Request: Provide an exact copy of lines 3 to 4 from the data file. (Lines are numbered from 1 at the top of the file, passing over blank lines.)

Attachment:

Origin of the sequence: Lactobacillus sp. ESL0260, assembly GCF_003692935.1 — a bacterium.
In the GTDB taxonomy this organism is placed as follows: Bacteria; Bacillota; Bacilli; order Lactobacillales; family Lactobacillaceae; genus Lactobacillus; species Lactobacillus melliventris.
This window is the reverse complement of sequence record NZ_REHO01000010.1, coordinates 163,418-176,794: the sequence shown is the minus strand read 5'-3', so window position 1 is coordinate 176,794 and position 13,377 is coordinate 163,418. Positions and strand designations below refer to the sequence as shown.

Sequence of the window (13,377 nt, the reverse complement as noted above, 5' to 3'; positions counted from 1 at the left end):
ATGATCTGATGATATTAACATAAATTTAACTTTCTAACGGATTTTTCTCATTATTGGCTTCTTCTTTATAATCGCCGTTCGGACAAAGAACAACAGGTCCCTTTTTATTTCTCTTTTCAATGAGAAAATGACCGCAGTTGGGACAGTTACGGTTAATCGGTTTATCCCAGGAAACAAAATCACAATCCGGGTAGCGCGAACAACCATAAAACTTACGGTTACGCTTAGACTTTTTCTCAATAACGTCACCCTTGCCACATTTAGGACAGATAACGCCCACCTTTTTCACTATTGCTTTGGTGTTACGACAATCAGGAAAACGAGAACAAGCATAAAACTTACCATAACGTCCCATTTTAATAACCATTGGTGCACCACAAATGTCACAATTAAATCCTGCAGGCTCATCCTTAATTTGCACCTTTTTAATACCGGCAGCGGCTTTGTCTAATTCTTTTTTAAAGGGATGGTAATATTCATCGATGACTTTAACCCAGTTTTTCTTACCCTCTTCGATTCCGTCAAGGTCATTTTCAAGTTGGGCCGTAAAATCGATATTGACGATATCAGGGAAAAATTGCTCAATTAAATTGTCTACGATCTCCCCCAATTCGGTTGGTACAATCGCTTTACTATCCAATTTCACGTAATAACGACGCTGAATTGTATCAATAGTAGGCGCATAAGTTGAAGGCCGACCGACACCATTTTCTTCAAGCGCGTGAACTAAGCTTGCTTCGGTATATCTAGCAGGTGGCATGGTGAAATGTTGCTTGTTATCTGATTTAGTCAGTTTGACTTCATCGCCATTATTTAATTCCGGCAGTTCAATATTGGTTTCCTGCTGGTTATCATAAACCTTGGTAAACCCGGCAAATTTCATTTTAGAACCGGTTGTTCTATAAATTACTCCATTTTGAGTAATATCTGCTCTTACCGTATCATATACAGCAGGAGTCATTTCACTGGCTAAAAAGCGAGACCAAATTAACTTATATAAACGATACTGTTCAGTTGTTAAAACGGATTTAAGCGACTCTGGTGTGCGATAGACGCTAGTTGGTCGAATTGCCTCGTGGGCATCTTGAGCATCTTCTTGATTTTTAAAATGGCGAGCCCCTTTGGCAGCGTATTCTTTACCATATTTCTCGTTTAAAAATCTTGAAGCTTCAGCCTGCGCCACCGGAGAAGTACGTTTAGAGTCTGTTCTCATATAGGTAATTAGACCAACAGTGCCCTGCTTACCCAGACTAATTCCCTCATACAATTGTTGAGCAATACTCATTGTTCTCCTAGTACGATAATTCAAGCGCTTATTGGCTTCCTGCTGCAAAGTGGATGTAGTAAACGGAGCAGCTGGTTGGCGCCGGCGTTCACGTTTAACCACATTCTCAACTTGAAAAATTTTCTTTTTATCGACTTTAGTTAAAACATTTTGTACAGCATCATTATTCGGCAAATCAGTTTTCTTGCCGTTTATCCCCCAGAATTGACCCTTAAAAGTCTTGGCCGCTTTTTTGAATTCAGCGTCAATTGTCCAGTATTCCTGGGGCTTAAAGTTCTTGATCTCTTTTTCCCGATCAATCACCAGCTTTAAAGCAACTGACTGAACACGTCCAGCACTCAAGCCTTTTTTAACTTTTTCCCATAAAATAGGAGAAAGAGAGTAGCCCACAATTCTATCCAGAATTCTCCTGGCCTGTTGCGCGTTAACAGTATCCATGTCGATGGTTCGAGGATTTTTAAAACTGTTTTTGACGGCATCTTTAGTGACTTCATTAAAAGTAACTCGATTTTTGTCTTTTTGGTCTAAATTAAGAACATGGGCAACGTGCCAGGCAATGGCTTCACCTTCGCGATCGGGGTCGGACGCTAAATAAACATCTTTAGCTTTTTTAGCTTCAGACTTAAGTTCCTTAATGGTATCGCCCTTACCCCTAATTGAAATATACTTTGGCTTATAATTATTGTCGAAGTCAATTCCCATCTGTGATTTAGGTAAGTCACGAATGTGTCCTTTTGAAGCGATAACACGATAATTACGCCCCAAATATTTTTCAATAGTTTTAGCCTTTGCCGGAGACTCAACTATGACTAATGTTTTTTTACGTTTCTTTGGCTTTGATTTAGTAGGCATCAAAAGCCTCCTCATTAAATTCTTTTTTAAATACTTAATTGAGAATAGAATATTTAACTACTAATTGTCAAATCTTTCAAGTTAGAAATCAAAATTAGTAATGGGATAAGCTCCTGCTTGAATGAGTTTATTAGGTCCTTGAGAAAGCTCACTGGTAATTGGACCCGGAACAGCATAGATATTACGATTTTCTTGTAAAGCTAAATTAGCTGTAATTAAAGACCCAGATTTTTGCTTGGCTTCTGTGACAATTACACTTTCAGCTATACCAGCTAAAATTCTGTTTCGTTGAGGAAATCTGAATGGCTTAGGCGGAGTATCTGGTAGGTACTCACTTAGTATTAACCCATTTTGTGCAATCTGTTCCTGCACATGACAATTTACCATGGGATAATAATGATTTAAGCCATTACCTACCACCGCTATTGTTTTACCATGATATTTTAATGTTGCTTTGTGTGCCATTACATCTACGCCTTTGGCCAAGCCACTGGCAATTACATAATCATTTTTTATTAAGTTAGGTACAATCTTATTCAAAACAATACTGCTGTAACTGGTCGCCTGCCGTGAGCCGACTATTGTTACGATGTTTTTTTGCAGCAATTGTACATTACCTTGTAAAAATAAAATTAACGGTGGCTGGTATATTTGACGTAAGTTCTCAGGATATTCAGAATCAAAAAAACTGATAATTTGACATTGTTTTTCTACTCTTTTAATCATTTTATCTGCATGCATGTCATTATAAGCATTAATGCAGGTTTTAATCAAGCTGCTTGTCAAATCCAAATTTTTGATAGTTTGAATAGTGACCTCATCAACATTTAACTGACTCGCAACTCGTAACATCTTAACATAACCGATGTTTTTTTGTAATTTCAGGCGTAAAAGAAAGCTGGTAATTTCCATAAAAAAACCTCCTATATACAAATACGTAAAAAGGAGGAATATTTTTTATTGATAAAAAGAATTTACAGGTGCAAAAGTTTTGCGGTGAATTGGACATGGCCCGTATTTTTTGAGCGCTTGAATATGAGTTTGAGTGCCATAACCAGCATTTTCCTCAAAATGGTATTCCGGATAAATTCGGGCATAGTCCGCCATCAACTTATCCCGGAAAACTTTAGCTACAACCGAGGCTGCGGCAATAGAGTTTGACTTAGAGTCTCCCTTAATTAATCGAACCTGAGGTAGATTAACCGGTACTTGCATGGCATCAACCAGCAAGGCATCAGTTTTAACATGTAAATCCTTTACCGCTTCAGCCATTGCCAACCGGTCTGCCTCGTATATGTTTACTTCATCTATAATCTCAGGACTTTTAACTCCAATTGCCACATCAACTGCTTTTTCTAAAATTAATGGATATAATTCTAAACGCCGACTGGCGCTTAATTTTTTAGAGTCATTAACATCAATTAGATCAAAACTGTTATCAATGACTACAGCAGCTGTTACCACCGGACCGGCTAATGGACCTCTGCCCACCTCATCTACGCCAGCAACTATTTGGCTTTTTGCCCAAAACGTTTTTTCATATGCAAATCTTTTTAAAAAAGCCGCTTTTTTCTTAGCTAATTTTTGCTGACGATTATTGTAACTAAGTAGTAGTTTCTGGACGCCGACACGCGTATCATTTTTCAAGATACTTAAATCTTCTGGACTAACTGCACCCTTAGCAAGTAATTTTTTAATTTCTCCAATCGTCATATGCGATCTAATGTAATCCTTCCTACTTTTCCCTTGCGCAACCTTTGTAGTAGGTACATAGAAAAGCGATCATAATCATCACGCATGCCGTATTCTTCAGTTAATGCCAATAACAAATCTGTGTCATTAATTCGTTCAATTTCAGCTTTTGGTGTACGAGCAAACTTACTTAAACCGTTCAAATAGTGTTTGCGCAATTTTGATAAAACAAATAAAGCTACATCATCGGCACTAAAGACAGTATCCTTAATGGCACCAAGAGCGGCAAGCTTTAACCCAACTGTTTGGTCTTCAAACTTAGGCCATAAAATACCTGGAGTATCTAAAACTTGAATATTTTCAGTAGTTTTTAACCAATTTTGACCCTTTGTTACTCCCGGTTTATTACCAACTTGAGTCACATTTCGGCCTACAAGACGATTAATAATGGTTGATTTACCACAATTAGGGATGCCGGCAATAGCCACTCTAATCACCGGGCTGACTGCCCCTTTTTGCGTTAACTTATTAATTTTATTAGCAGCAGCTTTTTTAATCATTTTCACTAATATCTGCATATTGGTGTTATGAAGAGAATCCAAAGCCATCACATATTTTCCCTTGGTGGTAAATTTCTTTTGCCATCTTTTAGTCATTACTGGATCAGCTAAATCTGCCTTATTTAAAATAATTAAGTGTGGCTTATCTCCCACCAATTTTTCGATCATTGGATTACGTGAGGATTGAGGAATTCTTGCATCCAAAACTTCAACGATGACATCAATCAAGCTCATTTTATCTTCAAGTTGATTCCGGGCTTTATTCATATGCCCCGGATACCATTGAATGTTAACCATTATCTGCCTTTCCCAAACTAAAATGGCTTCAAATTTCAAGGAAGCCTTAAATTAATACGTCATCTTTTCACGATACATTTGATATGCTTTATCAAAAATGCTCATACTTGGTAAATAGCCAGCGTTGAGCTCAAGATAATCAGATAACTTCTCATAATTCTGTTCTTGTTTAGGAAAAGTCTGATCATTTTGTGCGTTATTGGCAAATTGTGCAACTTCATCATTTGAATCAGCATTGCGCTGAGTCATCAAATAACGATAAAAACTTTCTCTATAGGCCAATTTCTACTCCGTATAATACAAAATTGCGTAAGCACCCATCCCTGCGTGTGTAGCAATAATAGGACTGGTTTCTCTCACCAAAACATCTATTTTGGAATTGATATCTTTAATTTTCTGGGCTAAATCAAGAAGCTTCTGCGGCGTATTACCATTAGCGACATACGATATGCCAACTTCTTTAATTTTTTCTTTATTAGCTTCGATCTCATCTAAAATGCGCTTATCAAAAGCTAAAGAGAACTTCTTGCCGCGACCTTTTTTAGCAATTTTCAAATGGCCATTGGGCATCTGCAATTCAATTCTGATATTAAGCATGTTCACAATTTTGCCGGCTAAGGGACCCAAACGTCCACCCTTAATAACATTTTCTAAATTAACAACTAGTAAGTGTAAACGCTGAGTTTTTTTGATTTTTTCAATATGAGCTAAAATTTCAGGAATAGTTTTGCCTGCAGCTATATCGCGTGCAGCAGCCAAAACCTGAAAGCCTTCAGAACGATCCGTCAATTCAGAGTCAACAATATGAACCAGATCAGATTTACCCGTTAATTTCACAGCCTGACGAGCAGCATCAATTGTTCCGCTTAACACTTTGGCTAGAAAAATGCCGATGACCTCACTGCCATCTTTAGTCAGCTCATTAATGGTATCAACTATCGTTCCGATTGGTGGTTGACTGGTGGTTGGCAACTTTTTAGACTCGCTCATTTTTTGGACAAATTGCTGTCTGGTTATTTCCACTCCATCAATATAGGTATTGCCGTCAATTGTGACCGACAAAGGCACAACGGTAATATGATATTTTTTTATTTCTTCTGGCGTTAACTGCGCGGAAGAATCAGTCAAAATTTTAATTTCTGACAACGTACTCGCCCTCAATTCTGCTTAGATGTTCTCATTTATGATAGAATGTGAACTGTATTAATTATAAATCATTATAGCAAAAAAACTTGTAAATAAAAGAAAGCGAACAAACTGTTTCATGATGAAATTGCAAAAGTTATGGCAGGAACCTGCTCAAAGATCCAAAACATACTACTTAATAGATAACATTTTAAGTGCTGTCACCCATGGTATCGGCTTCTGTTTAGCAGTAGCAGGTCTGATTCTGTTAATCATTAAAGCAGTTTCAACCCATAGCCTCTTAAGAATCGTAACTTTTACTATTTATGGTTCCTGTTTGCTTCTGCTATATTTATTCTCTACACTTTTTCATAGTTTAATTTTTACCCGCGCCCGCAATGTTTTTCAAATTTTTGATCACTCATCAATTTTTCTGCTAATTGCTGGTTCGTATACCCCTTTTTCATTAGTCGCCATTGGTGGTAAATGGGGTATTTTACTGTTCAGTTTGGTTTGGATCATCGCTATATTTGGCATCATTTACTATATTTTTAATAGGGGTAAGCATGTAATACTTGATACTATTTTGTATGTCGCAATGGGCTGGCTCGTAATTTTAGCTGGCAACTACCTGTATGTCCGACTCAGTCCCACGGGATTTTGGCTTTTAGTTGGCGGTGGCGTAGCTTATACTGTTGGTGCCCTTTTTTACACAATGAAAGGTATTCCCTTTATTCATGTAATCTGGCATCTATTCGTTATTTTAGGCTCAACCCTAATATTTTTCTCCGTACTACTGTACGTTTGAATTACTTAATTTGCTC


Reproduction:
This window is the reverse complement of sequence record NZ_REHO01000010.1, coordinates 163,418-176,794: the sequence shown is the minus strand read 5'-3', so window position 1 is coordinate 176,794 and position 13,377 is coordinate 163,418. Positions and strand designations below refer to the sequence as shown.

Sequence of the window (13,377 nt, the reverse complement as noted above, 5' to 3'; positions counted from 1 at the left end):